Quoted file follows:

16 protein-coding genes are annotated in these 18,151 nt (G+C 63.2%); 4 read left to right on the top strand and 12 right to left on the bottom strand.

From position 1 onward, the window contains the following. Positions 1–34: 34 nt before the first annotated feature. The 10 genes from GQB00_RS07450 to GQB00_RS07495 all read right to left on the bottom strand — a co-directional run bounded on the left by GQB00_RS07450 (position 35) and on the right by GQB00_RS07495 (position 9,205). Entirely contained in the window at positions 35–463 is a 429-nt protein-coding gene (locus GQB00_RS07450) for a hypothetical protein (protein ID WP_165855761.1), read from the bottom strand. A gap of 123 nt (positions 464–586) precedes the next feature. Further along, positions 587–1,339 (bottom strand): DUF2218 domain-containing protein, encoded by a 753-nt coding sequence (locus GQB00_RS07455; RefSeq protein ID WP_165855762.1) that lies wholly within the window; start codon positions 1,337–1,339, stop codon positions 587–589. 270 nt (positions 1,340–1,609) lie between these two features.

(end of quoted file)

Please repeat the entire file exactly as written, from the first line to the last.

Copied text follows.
16 protein-coding genes are annotated in these 18,151 nt (G+C 63.2%); 4 read left to right on the top strand and 12 right to left on the bottom strand.

From position 1 onward, the window contains the following. Positions 1–34: 34 nt before the first annotated feature. The 10 genes from GQB00_RS07450 to GQB00_RS07495 all read right to left on the bottom strand — a co-directional run bounded on the left by GQB00_RS07450 (position 35) and on the right by GQB00_RS07495 (position 9,205). Entirely contained in the window at positions 35–463 is a 429-nt protein-coding gene (locus GQB00_RS07450) for a hypothetical protein (protein ID WP_165855761.1), read from the bottom strand. A gap of 123 nt (positions 464–586) precedes the next feature. Further along, positions 587–1,339 (bottom strand): DUF2218 domain-containing protein, encoded by a 753-nt coding sequence (locus GQB00_RS07455; RefSeq protein ID WP_165855762.1) that lies wholly within the window; start codon positions 1,337–1,339, stop codon positions 587–589. 270 nt (positions 1,340–1,609) lie between these two features.